Is Porn Really a Threat to Public Health?

Is Porn Really a Threat to Public Health?

The war on porn has reached a fever pitch. Political elites, religious authorities, and a number of other public figures are coming out in ever larger numbers to warn us about the inherent dangers of pornography. Among other things, they claim that porn is "addictive," that it's causing men to commit rape and sexual assault, and that it's completely destroying our sex and love lives. In other words, they're pretty much arguing that porn is the cause of virtually all of the world's sexual problems. 

However, when you take a look at the research, what you see is that these claims just don't add up.

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Homophobia Is Bad For Public Health

Homophobia Is Bad For Public Health

The targets of anti-gay prejudice and discrimination tend to experience worse health outcomes. Not only does the stress of victimization put wear and tear on the body, but victims of prejudice often turn to alcohol abuse, substance use, and a range of other unhealthy behaviors in order to cope or escape reality.

Anti-gay prejudice isn’t just unhealthy. In fact, it may actually translate to a dramatically shorter lifespan, according to a recent study published in the journal Social Sciences & Medicine. Anti-gay prejudice isn’t just harmful to the health of sexual minorities, though. Another recent study published in the American Journal of Public Health suggests that just holding anti-gay views may pose a health risk.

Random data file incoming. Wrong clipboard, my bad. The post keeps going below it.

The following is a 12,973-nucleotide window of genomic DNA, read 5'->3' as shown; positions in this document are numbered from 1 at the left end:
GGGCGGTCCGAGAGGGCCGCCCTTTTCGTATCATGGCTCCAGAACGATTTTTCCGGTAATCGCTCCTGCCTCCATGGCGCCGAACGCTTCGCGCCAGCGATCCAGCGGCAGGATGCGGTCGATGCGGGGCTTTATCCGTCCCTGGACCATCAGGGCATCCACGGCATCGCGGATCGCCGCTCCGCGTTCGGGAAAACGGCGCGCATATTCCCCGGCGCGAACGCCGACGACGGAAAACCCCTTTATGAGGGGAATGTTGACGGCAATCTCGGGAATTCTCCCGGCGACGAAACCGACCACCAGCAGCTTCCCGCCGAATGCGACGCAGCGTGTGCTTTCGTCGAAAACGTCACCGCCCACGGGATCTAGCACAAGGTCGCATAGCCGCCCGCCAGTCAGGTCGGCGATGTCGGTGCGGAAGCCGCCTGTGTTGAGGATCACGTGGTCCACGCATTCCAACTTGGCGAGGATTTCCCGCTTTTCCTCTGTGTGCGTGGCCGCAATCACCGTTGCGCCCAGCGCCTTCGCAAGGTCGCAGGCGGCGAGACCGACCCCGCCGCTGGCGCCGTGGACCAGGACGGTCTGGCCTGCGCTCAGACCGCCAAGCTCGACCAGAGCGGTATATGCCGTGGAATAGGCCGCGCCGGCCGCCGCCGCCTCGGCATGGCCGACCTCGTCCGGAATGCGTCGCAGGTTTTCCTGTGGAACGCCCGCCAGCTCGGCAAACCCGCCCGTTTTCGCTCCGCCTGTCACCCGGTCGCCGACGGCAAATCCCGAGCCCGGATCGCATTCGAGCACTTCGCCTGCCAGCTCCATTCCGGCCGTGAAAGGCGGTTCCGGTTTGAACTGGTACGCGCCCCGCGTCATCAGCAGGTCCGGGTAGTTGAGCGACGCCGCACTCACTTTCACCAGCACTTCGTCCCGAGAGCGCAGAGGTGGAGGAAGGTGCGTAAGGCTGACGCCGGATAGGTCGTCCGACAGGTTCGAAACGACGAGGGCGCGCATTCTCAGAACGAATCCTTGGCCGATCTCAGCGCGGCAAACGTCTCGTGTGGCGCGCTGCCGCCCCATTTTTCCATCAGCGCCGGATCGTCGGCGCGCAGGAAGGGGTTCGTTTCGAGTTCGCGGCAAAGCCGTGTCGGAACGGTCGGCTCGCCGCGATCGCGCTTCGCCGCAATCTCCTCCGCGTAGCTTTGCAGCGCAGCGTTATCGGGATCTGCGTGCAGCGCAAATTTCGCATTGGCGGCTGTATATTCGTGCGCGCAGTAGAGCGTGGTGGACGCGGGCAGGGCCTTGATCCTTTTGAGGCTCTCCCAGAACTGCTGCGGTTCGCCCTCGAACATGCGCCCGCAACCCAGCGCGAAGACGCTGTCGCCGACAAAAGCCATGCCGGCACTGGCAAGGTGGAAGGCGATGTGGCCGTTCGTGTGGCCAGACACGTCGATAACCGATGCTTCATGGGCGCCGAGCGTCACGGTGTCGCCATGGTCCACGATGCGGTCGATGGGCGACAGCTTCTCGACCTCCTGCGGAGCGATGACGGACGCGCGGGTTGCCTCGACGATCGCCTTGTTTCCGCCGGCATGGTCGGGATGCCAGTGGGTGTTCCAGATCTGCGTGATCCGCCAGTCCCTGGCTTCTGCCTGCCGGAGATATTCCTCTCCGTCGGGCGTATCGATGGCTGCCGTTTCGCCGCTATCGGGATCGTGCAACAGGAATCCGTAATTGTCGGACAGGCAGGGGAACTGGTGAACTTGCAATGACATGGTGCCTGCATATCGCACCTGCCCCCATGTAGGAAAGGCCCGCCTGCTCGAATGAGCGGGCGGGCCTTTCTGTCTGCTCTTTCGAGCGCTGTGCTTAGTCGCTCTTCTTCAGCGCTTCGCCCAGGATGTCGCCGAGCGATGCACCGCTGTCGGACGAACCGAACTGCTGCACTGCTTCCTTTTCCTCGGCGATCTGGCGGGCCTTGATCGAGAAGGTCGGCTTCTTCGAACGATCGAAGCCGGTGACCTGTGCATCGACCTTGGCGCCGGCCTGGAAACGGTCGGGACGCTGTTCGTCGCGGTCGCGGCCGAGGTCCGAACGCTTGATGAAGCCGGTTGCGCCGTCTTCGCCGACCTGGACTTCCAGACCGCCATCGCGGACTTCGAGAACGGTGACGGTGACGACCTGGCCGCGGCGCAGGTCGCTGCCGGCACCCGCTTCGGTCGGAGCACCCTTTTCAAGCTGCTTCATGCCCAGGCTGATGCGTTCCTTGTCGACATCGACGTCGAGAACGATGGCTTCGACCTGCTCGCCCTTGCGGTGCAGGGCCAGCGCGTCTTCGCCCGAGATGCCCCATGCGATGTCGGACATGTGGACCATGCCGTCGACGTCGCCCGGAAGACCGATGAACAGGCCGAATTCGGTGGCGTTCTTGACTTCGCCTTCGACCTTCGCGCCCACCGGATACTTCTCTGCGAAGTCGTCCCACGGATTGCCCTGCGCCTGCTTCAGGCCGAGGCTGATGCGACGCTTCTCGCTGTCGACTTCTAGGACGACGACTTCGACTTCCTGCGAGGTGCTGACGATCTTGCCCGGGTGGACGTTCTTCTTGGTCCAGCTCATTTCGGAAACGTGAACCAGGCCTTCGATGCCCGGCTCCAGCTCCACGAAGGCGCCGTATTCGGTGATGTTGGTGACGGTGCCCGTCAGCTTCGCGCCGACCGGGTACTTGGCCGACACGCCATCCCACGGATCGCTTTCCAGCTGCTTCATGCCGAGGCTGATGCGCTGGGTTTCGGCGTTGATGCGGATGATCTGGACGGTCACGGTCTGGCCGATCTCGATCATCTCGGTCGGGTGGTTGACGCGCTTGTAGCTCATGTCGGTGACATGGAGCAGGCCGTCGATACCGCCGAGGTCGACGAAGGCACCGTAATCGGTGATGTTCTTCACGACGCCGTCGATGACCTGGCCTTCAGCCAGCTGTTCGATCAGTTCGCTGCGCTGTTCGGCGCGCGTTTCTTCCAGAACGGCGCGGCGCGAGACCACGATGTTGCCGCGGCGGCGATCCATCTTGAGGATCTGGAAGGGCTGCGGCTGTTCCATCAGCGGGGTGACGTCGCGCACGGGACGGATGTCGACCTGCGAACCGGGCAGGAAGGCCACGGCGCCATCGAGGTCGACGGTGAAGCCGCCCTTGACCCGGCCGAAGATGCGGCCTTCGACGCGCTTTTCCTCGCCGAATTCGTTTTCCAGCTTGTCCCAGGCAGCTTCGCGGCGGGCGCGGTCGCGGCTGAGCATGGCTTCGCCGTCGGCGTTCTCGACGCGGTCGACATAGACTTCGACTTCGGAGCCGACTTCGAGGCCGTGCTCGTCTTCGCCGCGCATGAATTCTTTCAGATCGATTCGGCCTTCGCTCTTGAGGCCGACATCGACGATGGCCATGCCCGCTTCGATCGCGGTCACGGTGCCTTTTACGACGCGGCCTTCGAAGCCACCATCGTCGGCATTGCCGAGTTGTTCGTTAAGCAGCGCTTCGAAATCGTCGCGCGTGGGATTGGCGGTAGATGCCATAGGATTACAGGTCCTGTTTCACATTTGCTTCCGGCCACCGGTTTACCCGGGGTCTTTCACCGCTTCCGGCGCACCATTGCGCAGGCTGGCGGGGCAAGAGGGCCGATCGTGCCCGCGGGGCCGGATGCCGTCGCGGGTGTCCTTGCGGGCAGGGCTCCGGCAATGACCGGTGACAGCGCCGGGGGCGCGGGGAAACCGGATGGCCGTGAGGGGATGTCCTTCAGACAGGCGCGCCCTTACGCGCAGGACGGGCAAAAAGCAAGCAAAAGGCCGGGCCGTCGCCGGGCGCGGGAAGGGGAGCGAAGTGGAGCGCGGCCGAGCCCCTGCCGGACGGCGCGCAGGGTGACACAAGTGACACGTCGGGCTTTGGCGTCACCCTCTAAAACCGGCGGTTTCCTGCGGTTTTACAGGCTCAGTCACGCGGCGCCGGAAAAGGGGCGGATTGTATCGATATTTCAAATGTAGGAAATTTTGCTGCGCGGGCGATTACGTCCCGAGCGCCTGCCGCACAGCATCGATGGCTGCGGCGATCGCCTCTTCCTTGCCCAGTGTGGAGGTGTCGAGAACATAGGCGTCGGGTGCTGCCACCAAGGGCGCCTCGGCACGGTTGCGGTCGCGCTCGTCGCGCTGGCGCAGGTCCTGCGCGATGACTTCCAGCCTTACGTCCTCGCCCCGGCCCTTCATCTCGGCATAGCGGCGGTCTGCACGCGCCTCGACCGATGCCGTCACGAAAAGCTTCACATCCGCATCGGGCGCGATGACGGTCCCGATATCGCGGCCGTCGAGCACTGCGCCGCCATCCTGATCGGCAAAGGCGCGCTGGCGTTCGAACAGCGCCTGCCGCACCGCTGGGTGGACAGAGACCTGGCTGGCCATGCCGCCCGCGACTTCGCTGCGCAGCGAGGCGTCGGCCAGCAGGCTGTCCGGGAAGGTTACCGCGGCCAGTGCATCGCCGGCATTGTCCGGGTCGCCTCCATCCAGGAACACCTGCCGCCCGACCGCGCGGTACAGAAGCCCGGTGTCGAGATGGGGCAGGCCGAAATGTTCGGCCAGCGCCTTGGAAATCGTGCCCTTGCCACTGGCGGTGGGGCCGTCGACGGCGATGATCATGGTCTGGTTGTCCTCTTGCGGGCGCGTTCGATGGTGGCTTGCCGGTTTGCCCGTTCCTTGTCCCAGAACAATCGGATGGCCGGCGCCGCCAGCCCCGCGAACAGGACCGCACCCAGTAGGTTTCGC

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Sex, Drugs, and HIV (VIDEO)

Sex, Drugs, and HIV (VIDEO)

In this TED talk, Elizabeth Pisani argues that, in order to prevent the spread of HIV, we need to start making policy decisions that are rational for public health instead of continuing business as usual and doing what is politically rational. Pisani uses scientific data to show how sex and drug policies that are made for political reasons can actually undermine our ability to prevent HIV and other sexually transmitted infections. Although Pisani's talk is going on five years old, I'm sharing it because her points still very much ring true. Indeed, in the last five years, politicians in the U.S. and many other parts of the world have (sadly enough) not significantly changed their positions on sex and drugs, and many of these positions remain counterproductive . Check out Pisani's full talk below for more on the importance of basing policy decisions on science instead of politics.

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